Home
_Home (hidden)

**–** **General information** Access the data by clicking on the Download tab

Title: GPS Solution ULR6a

DOI identifier: 10.26166/sonel_ulr6a

Publisher: SONEL Data Center

Publication year: 2016

Version: a

Temporal coverage: 1995-01-01 / 2014-12-31

Language: English

**–** **Creators**

Alvaro Santamaria-Gomez [1], Médéric Gravelle [2], Guy Wöppelmann [2]

Affiliation: [1] GET, Observatoire Midi-Pyrénées/CNRS/IRD/UPS, Toulouse, France.

[2] LIENSs, CNRS/ULR, La Rochelle, France.

**–** **Keywords**

GPS, tide gauge, vertical land movements

**–** **Contributors**

LIENSs, La Rochelle, France

IGN, Saint Mandé, France

CNRS, France

La Rochelle Université, La Rochelle, France

**–** **Data use information**

Citation: *A. Santamaria-Gomez, M. Gravelle, G. Wöppelmann (2016): GPS Solution ULR6. SONEL Data Center. doi: 10.26166/sonel_ulr6a.*

Use rights: The ULR6a solution is freely available to anyone. It is asked to all users to acknowledge the SONEL Data Centre in their research papers.

**–** **Description**

The ULR6a solution has taken part to the second reprocessing campaign of the International GNSS Service (IGS). It corresponds to 749 stations for which the entire dataset between 1995.0 and 2013.9 was reprocessed using the most up-to-date models and corrections available at that time.

First, daily solutions are computed through the adjustment of positions of the global network of stations, Earth Orientation parameters, satellite orbits and zenith tropospheric delays. This process results in global daily solutions that are expressed in their own (daily) terrestrial frame.

Then, the daily times series are obtained after the combination of these daily solutions. The velocities are estimated simultaneously of the mean station position, station position offsets and transformation parameters (translation, rotation and scale) for the alignment to a unique terrestrial reference frame (ITRF08). A minimum of three continuous years without an offset (e.g., due to an equipment change or an earthquake) in the time series were required to estimate a “robust” vertical velocity, leading to a fields of 498 vertical velocities, among which 322 are nearby a tide gauge (<15 km).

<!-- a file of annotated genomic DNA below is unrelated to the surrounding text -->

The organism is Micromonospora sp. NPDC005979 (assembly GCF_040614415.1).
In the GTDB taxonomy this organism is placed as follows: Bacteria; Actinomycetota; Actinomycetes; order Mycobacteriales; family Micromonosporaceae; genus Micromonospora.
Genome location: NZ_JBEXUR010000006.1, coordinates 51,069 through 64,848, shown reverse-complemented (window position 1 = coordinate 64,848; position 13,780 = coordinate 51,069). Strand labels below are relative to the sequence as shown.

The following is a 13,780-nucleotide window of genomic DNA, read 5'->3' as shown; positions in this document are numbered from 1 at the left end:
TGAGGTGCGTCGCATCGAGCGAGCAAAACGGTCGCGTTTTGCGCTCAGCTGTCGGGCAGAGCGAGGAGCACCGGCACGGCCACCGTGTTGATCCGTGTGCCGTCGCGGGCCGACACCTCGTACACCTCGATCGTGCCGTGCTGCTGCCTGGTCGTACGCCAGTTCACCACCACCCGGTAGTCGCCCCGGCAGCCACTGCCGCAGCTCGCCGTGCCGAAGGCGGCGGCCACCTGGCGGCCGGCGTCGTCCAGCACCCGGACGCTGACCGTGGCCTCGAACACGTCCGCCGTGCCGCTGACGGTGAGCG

The formal uncertainty of the estimated velocities has been computed taking into account the time-correlated noise in the residual time series to make them as realistic as possible. The median uncertainty on the estimated vertical velocities is about 0.36 mm/year.

**–** **Related identifiers**

SONEL URL: http://www.sonel.org/

**–** **Acknowlegments**

This solution has been proceeded thanks to the data provided by the Data Providers who collaborate with SONEL.

**Definition and calculation of the mean sea levels**

** Mean ** sea level is a vague notion that needs to be clearly defined to have a good understanding of the signals contained in the series of values and to interpret the variations (temporal mean? spatial mean? in what extension?).

The definition adopted in SONEL corresponds to the definition of the Permanent Service for Mean Sea Level, the PSMSL, and of the Global Sea Level Observing System GLOSS to which SONEL contributes. The means are temporal averages at the tide gauges (point on the coast), over daily, monthly and annual periods.

There are, however, different ways to calculate these means. They are briefly summarised below:

**–** Annual values: arithmetic means of monthly means weighted for the number of days actually observed during the month. The value is calculated if at least 11 monthly values are actually available (cf. rules of the PSMSL).

**–** Monthly values : arithmetic means of daily means. However, the value is not calculated if more than 15 days are missing (cf. rules of the PSMSL).